22 episodes

With all the chaos, confusion and division so prevalent today, "God's Recipe for a Wonderful Life" offers clarity of thought, and the truth people want and need to restore their hope and vision for the future through the wisdom of God's Ten Commandments.

Note: This series was created as a parish program. If you would like to learn more about having the complete "God's Recipe for a Wonderful Life" Study come to your parish, have a speaker on the Ten Commandments for a parish event, retreat, or conference; or would like to donate to help our mission, please visit https://www.ifuloveme.org.

God's Recipe for a Wonderful Life - Presented by IfULoveMe.org Ed Van Buskirk

    • Religion & Spirituality
    • 5.0 • 1 Rating

With all the chaos, confusion and division so prevalent today, "God's Recipe for a Wonderful Life" offers clarity of thought, and the truth people want and need to restore their hope and vision for the future through the wisdom of God's Ten Commandments.

Note: This series was created as a parish program. If you would like to learn more about having the complete "God's Recipe for a Wonderful Life" Study come to your parish, have a speaker on the Ten Commandments for a parish event, retreat, or conference; or would like to donate to help our mission, please visit https://www.ifuloveme.org.

    Part 2 - " Go, therefore, and make disciples" - The 11th Commandment

    Part 2 - " Go, therefore, and make disciples" - The 11th Commandment

    The 11th Commandment: Go, therefore, and make disciples of all nations, baptizing them in the
    name of the Father, and of the Son, and of the holy Spirit, teaching them to observe all that I
    have commanded you. Matthew 28:19-20

    Thank you for listening! Learn more about our ministry at https://godsrecipe.org/

    • 22 min
    Part 1 - " Go, therefore, and make disciples" - The 11th Commandment

    Part 1 - " Go, therefore, and make disciples" - The 11th Commandment

    The 11th Commandment: Go, therefore, and make disciples of all nations, baptizing them in the
    name of the Father, and of the Son, and of the holy Spirit, teaching them to observe all that I
    have commanded you. Matthew 28:19-20

    Thank you for listening! Learn more about our ministry at https://godsrecipe.org/

    • 24 min
    Part 2 - "You shall not covet your neighbor’s wife/goods" - The 9th & 10th Commandments

    Part 2 - "You shall not covet your neighbor’s wife/goods" - The 9th & 10th Commandments

    You shall not covet your neighbor’s wife. You shall not covet your neighbor’s goods.



    When we covet, we develop an inordinate emotional attachment to something, and our attachment becomes so great that we push God out of the center of our lives and replaced Him with the object of our desire. The object of the desire can be a person, something material or it can be something intangible such as prestige, pleasure, entertainment or success. 



    Having become obsessed, we become blind to the authentic goodness and purpose for which the object was intended by God. Then, in our blindness and striving to possess it, we jeopardize other intrinsically good things, such as relationships, physical and spiritual health, dignity, and the future. 



    Having a covetous heart entice a person to violate the Commandments that pertain to lying, stealing, adultery and killing. And most sadly, coveting is a form of idolatry that violates the first Commandment of not having strange gods.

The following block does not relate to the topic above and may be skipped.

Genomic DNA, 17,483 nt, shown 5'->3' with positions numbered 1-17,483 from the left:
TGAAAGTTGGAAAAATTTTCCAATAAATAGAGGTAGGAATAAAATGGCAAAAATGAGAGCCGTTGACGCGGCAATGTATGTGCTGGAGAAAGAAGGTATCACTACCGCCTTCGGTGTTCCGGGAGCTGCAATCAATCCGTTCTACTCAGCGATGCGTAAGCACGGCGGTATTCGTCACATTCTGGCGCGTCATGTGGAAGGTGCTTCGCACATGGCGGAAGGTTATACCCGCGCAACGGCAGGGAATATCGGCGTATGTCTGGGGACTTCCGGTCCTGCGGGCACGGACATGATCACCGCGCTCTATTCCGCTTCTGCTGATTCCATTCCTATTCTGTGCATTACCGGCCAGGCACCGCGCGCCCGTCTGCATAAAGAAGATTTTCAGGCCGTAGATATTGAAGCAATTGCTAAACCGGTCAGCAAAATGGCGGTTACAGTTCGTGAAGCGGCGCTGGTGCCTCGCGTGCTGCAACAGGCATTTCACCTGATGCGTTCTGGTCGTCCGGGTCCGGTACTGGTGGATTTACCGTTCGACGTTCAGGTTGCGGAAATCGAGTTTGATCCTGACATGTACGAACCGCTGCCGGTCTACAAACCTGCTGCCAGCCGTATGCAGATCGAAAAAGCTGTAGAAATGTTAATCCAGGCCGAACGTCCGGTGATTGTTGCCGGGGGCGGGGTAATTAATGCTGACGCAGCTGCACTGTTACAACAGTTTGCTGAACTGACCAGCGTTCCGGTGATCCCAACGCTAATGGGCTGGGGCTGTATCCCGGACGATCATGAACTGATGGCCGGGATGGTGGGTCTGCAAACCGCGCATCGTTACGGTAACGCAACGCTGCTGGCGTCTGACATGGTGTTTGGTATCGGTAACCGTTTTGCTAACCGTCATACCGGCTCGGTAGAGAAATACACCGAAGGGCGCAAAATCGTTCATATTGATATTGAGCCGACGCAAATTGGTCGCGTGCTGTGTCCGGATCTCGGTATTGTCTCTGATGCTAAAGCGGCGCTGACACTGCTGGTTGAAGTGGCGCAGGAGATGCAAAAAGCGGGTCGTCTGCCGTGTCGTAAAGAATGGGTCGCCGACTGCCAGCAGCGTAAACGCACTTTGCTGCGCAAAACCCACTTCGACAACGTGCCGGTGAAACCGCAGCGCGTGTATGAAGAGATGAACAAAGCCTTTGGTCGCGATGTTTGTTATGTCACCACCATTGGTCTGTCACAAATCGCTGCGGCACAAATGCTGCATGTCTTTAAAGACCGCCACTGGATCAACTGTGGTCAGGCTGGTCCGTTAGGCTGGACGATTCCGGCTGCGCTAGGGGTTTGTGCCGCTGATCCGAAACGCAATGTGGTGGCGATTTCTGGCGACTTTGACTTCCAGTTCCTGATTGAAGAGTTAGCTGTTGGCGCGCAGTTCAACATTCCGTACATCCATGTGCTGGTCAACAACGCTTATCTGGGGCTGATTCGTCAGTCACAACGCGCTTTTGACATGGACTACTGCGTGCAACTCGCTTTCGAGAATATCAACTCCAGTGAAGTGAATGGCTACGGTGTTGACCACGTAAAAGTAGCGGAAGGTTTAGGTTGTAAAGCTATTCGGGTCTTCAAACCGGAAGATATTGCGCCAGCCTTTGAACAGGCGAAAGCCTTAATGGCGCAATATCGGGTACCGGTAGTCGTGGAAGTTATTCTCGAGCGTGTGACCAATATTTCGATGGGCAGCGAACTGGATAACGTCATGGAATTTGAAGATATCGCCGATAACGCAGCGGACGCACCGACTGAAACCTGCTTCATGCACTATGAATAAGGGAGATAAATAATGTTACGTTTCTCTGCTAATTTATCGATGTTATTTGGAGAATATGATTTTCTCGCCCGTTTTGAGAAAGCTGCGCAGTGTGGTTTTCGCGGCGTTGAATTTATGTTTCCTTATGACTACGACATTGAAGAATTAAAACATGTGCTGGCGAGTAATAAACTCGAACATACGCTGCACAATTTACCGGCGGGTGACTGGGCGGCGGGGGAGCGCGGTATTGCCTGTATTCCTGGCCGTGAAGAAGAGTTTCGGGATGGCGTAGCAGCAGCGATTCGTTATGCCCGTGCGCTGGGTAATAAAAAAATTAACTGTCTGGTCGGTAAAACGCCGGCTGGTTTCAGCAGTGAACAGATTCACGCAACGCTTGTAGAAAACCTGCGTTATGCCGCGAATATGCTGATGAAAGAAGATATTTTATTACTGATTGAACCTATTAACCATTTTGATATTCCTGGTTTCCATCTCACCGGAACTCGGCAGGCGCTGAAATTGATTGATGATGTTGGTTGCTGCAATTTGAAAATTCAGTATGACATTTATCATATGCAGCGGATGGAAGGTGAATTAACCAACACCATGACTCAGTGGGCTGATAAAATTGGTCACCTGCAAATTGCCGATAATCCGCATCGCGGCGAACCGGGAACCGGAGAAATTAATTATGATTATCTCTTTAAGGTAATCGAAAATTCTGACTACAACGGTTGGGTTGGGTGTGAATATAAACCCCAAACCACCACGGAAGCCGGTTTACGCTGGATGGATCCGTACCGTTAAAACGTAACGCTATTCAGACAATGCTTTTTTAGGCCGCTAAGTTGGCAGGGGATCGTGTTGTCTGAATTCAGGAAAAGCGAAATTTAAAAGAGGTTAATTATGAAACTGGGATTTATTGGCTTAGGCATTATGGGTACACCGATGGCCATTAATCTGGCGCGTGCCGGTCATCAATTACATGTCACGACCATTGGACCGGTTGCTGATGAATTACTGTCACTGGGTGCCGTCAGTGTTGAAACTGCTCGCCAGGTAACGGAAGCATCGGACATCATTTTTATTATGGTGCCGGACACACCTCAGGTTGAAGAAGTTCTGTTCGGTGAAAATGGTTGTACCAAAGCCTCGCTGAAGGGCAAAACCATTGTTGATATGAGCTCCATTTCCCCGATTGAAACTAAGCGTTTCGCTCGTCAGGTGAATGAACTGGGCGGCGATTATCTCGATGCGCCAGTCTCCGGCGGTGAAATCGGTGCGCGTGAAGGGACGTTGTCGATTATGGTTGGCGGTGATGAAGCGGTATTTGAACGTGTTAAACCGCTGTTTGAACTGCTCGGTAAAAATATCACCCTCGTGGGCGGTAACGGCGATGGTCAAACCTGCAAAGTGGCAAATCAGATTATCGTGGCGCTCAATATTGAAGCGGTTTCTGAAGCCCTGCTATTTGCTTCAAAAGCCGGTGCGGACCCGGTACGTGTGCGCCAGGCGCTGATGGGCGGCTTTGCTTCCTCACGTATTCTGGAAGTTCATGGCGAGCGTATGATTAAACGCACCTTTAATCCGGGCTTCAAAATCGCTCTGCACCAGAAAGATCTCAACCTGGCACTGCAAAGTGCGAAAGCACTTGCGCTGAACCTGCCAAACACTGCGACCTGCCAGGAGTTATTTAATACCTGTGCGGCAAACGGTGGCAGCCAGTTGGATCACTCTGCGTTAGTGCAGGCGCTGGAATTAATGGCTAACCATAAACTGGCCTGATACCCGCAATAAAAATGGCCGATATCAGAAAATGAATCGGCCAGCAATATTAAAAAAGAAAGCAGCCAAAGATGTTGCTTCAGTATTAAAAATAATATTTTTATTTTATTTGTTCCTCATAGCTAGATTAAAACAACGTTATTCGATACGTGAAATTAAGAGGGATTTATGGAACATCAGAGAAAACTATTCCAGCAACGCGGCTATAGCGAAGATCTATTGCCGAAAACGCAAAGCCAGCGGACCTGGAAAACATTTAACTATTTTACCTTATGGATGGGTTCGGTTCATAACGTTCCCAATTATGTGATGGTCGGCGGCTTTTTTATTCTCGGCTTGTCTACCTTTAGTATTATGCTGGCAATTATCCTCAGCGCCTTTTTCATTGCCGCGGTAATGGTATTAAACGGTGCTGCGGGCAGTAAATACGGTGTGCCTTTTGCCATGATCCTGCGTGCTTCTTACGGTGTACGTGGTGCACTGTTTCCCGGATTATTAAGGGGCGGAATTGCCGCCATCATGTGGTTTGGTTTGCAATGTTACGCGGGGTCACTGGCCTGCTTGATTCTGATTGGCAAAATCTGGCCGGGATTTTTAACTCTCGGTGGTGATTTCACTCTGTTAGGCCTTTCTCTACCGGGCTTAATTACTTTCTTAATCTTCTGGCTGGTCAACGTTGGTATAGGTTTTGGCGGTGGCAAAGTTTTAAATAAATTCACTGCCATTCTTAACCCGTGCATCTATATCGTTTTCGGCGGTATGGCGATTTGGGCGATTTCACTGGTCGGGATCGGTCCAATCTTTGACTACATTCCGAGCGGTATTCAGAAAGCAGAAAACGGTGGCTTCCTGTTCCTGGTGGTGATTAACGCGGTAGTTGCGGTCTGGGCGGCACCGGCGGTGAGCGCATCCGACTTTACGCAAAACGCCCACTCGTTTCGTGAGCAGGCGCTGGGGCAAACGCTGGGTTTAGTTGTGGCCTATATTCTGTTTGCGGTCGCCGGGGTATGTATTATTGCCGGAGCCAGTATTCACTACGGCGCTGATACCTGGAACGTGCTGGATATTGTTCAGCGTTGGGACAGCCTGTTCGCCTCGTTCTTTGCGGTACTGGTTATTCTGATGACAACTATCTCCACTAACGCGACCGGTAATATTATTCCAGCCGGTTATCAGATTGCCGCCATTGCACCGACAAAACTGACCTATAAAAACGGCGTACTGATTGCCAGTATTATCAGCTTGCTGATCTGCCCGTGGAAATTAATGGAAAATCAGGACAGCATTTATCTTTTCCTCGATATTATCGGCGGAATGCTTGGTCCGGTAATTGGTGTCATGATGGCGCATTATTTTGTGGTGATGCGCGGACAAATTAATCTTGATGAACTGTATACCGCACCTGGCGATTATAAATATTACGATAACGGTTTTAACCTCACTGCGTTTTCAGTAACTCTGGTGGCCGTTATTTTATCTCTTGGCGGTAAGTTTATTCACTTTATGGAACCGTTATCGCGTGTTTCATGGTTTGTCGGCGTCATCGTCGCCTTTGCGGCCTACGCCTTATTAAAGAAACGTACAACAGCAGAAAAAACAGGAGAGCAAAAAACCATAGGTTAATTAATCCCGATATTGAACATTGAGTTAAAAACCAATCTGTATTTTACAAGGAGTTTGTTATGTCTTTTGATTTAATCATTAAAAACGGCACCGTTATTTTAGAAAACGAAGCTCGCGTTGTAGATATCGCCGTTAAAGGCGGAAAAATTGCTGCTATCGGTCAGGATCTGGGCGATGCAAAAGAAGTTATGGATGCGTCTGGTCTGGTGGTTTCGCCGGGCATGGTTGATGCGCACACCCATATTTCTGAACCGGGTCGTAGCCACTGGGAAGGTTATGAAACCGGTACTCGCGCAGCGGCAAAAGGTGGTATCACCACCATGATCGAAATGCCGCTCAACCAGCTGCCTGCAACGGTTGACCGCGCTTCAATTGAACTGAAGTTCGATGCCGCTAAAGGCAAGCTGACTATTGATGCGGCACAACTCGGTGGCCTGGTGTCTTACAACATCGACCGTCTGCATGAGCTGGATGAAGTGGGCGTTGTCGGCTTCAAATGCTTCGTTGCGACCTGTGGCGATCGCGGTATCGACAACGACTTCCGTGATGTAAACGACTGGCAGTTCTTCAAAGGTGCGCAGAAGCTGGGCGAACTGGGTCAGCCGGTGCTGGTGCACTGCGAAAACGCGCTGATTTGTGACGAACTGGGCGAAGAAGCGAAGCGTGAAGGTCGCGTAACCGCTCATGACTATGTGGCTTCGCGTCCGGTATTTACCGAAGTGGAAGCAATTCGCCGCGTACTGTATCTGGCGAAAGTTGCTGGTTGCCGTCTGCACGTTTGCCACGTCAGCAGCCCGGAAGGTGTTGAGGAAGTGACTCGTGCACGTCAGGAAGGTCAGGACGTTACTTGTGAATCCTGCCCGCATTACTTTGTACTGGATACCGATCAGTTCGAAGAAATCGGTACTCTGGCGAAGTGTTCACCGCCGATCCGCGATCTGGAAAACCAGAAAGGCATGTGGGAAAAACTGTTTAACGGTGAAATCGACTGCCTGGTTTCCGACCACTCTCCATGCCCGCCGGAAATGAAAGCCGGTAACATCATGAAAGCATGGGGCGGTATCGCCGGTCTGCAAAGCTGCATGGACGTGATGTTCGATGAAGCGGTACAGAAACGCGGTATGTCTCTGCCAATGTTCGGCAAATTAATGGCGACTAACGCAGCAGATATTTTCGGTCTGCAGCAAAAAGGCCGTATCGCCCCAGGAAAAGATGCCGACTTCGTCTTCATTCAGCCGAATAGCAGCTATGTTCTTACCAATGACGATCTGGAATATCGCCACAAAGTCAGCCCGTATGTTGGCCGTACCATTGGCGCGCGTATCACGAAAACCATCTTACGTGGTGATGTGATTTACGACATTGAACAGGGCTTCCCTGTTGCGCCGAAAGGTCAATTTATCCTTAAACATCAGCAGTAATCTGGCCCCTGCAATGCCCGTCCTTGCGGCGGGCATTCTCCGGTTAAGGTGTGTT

But knowing that coveting is what entices us to break the first eight Commandments, we can use this to our advantage. Becoming aware of what we covet helps identify specific virtues to cultivate, giving us the prudence and fortitude to live according to the Commandments and reap their rewards. How cool is that?



    Coveting is a condition of the heart. When we become aware of what we covet, we begin to foresee when we are approaching a danger zone (near occasion of sin) and can then avoid the temptation. For example, Jesus warns us about any lust or anger we have in our heart as being precursors to adultery and murder. 



    There are several conditions of coveting that are helpful for understanding how coveting operates. 

    Discontentment causes us to diminish what we have, grumble, complain and wallow in self-pity, and, instead of celebrating the achievements of others, we celebrate their misfortunes. 



    Greed makes us feel that enough is never enough. Greed continually makes us want more money, more time, more knowledge, more food, more sex, more entertainment, more prestige. Greed makes us bitter, self-centered and blind to important responsibilities and precious relationships. Greed causes us to become a slave to our “strange” gods as they demand an inordinate amount of our time, attention and love. 



    Envy is the most dangerous symptoms of a covetous heart. The Catholic Catechism defines envy as, “The sadness at the sight of another’s goods and the immoderate desire to acquire them for oneself, even unjustly.” The intense emotion of envy drives people to distort reality, leading to poor judgement and malicious actions such as slander, vandalism and even murder. 



    Misplaced Trust is another characteristic of coveting that places trust in things of the world instead of in God. By sowing doubt and a lie, Satan was quick to transfer Eve’s trust from God to himself. With the trust misplaced, Eve was an easy target of the false promise of becoming “like God.”



    When we drift from observing the First and Third Commandments, we begin to covet worldly gods. These other gods begin to consume us and further push God and His authentic love to the margins of our hearts and, in time, leave us feeling empty.